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Greenawalt v. American Smelting Refining Co.

Circuit Court of Appeals, Ninth Circuit
Jan 18, 1926
10 F.2d 98 (9th Cir. 1926)


No. 4587.

January 18, 1926.

Appeal from the District Court of the United States for the District of Montana; George M. Bourquin, Judge.

Suit by John E. Greenawalt against the American Smelting Refining Company. Decree for defendant (3 F.[2d] 658), and plaintiff appeals. Affirmed.

Harry A. Beimes and James Love Hopkins, both of St. Louis, Mo., and Edward Horsky, of Helena, Mont., for appellant.

Charles E. Pew, of Helena, Mont., Albert M. Austin and Thomas Ewing, both of New York City, and George Donworth, of Seattle, Wash., for appellee.

Before GILBERT, HUNT, and RUDKIN, Circuit Judges.

This is an appeal from a decree of the court below adjudging that the appellee has not infringed claims 17, 20, 21, 24, 25, 26, 47, 48, and 49 of the appellant's patent No. 1,348,407, issued August 3, 1920, on an application filed November 18, 1910, and dismissing the appellant's bill of complaint. The invention relates to an apparatus for desulphurizing and agglomerating or sintering pulverized ore preparatory to smelting. As described in the specifications, it consists of a box-like roasting pan to contain the ore, together with a portable igniter, consisting of a hood or cover shaped to harmonize with the top of the roasting pan and fitting closely thereon when lowered into position for operation. The igniting cover is equipped with spray nozzles for atomizing oil, and it is perforated to allow the entry of air necessary for purposes of combustion. Beneath the pan is a suction apparatus, whereby the flames and hot combustion products are drawn downwardly through the open bottom of the cover and into the layer of ore beneath. Say the specifications: "An important object subserved by the cover is that the igniting flames, in response to the suction of the exhauster, are drawn against the surface of the ore, and the entire surface thereof is simultaneously ignited."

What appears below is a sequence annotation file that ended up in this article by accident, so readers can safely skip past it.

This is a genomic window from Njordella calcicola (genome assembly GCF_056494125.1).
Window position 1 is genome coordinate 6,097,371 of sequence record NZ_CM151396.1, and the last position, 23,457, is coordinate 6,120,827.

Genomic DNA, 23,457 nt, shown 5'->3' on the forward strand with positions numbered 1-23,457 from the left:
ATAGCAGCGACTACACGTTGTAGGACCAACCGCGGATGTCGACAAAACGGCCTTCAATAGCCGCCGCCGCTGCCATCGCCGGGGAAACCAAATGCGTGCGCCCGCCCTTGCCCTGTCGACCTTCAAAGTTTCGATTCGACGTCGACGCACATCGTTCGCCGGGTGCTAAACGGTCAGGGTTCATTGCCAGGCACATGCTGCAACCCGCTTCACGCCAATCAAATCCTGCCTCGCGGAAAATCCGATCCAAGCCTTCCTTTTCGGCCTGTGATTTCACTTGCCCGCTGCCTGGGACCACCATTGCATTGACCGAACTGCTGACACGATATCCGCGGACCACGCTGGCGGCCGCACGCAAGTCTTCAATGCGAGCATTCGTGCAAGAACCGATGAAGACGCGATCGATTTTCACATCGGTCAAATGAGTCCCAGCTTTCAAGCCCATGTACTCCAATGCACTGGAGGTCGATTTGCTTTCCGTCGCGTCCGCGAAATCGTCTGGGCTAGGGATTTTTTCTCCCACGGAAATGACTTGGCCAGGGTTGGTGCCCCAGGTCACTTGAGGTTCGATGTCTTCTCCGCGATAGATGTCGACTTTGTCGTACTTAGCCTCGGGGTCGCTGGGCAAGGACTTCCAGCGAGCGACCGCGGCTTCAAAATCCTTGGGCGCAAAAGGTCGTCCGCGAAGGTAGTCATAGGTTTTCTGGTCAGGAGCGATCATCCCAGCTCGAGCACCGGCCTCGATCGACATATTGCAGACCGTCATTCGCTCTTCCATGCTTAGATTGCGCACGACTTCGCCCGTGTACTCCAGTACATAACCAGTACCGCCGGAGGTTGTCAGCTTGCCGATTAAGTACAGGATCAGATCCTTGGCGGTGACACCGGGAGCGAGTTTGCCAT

Claim 17 is as follows: "In an apparatus for agglomerating or sintering ore, a perforate support for a thin bed of ore, an igniting hood for covering and setting fire to the ore while upon the support, and means for causing currents of air or other support of combustion to pass through the ore while covered by the hood." Claim 20 adds to claim 17 "means for feeding into the chamber suitable ignition fuel and means for causing the gases to pass through the ore and through the perforate support." Claim 21 adds means for causing the gaseous supporter of combustion to pass through the ore "while covered by the hood." Claims 24, 25, and 26 add nothing relevant to the questions of infringement here involved. Claim 47 covers the igniter or cover of the apparatus, which is said to have closed sides, arranged to confine and direct the hot materials therein. Claim 48, instead of calling for a cover fitting closely upon the oreholder, calls for a chamber arranged above the surface of the ore and adapted to contain, confine, and direct downwardly the hot ore-igniting materials. Claim 49, in combination with other features of the apparatus, calls for an igniter comprising a chamber closed at its sides, but "open to admit air thereto."

While the application was pending in the Patent Office an interference was declared between the applicant and Arthur S. Dwight. The appellant at that time presented 30 claims. In the final decision by the Commissioner of Patents, Dwight was awarded all of the claims excepting 8, 14, 15, 16, 19, 20, 21, 23, 24, 26, 27, and 28. On appeal to the Court of Appeals of the District of Columbia (49 App. D.C. 82, 258 F. 982) the decision of the Commissioner of Patents was affirmed; the court ruling that all of the appellant's claims are limited to a hood that is air-tight with respect to the oreholder, in which feature, the court held, it was distinguished from the Dwight application and the prior art.

The appellant contends that, by virtue of the claims which were allowed after the decision of the interference case, the appellant's device is not to be limited to the use of a tight-fitting cover, but is sufficiently broad to include the use of an igniter such as is used by the appellee. We are unable to agree that the appellant can escape the effect of the final decision in the interference proceedings, or the effect of the amendment of his claims made in conformity therewith. Two of the claims awarded to Dwight in that interference are as follows: